UK lawmakers urge Bank of England to penalise fossil fuel financing
By Simon Jessop and Huw Jones
LONDON (Reuters) – UK lawmakers on Thursday called on the Bank of England to help tackle climate change by boosting investment in green finance and penalising banks that finance the fossil fuel industry.
The intervention by a cross-party group of 51 lawmakers comes ahead of the COP26 global climate talks to be held in Glasgow, Scotland, in November and follows a recent expansion of the BoE’s remit to ensure it helps meet the government’s own climate goals.
In a letter to BoE Governor Andrew Bailey seen by Reuters, the group said he needed to do more, as the financial sector it regulates is underpricing climate-related risk, and not enough money was being spent on green finance.
“We support the Bank operationalising its new climate and environmental remits in a manner commensurate with the scale and urgency of the challenges we are facing,” the letter said.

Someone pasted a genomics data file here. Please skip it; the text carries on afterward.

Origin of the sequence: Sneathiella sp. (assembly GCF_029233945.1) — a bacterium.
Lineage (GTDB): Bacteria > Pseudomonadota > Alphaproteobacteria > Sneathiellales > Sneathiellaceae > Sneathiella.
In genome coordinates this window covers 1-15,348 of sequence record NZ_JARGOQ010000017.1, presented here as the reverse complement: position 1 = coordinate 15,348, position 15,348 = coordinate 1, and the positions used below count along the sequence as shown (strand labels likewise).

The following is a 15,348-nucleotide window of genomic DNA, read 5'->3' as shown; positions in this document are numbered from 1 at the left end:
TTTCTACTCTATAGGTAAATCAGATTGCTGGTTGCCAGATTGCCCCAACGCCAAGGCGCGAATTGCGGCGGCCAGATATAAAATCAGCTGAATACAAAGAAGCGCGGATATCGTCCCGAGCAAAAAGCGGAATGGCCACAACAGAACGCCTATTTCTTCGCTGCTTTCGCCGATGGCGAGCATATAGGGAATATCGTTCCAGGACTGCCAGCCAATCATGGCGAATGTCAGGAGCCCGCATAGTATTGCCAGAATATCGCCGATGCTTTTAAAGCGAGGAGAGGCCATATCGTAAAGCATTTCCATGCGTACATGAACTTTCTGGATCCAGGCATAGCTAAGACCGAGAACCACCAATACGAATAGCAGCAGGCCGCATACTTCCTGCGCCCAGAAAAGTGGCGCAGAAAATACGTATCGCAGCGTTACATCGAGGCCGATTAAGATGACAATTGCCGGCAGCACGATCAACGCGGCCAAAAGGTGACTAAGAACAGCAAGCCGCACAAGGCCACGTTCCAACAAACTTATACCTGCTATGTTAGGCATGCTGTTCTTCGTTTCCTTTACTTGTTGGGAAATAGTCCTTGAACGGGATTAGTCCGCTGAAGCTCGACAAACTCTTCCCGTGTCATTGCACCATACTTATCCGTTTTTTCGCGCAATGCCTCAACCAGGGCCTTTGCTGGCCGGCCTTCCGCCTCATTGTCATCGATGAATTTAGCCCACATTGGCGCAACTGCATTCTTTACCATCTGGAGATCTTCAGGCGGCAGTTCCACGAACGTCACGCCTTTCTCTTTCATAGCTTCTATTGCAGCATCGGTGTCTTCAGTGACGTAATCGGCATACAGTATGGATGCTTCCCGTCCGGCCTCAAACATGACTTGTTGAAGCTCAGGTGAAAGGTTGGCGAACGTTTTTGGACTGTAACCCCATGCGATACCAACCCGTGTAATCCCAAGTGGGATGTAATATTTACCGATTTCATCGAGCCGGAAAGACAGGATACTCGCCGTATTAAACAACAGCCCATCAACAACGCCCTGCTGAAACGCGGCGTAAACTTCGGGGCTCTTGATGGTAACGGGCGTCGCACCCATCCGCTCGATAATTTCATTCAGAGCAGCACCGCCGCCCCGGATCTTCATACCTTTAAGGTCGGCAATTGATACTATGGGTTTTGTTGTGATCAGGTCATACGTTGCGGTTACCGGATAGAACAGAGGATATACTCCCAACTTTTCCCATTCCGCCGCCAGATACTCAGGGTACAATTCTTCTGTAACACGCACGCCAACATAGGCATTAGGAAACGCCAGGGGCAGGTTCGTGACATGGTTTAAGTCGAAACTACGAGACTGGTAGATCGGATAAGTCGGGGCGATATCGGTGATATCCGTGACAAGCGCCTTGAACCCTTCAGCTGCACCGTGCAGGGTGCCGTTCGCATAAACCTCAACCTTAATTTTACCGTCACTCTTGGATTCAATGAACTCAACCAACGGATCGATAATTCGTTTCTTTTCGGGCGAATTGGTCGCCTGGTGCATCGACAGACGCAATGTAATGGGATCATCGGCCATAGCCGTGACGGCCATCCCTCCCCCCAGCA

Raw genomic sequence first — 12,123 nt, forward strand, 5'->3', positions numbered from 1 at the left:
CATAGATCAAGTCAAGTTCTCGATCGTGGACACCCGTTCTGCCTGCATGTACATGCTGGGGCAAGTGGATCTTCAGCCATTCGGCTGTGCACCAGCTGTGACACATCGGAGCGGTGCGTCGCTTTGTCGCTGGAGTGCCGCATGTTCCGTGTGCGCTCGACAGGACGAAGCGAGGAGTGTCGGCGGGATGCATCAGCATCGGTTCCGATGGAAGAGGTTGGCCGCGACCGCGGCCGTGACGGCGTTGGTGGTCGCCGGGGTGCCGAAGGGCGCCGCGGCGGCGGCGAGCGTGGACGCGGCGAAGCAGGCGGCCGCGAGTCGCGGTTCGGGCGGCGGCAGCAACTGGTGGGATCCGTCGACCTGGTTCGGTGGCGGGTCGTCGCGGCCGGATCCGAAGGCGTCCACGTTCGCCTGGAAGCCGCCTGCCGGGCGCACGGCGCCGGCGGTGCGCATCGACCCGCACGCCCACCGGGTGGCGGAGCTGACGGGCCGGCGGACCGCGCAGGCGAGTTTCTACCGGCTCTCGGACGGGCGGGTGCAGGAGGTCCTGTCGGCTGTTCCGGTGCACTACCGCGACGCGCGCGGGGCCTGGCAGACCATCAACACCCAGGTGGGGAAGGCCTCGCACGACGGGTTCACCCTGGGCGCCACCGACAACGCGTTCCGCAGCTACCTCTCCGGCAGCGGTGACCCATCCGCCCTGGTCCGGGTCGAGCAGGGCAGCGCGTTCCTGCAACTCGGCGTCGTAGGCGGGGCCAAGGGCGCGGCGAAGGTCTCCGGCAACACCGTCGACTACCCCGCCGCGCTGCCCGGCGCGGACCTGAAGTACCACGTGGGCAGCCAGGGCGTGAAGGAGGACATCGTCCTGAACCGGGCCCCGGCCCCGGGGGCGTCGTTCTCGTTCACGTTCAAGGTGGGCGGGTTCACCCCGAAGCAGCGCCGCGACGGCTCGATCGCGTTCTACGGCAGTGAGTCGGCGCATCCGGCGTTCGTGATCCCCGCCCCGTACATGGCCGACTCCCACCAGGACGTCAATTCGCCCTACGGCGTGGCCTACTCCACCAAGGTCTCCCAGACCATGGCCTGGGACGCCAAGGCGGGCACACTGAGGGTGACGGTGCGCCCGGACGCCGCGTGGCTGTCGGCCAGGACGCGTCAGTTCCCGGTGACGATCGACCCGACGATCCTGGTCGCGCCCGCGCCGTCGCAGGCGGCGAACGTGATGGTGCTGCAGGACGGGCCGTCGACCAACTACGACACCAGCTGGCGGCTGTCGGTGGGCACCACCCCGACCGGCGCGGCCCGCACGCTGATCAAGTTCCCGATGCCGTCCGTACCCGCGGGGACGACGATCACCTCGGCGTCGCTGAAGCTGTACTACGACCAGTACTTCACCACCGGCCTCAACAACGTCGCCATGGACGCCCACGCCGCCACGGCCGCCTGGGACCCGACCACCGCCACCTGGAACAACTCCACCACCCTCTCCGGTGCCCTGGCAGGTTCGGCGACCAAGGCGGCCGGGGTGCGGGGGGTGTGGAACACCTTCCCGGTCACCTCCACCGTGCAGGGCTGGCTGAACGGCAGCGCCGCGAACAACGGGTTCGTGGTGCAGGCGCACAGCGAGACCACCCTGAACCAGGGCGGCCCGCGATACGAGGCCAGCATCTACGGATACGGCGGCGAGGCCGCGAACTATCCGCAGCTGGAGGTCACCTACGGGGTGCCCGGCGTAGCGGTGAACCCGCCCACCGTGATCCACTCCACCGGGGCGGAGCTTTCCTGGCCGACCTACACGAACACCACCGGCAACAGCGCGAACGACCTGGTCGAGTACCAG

“With the right policy decisions, the Bank can play an instrumental role in mobilising and steering private finance to help deliver the government’s goals, incentivising job creation and encouraging essential investments in green infrastructure.”
Specifically, the group said the BoE could bolster green lending by providing cheaper credit to banks conditional on them lending more to sustainable projects, including those run by small and medium-sized businesses.
The BoE should also introduce measures to ensure the higher risk of the lending to the fossil fuel sector is reflected in regulation, and push for the financial system globally to be aligned with climate goals.
BoE Deputy Governor Sam Woods said in July there is no evidence yet to force banks to hold more capital to cover risks from climate change.
Banks have already faced protests over their financing of polluting industries such as mining, but Woods said it would be “overreach” for the BoE to penalise the flow of finance towards carbon-heavy industry.
The BoE is conducting its first climate-related stress test of the main firms it regulates, but it has said the outcome will not have a direct impact on capital requirements, unlike its routine stress tests.
(Reporting by Simon Jessop and Huw Jones; editing by Jason Neely)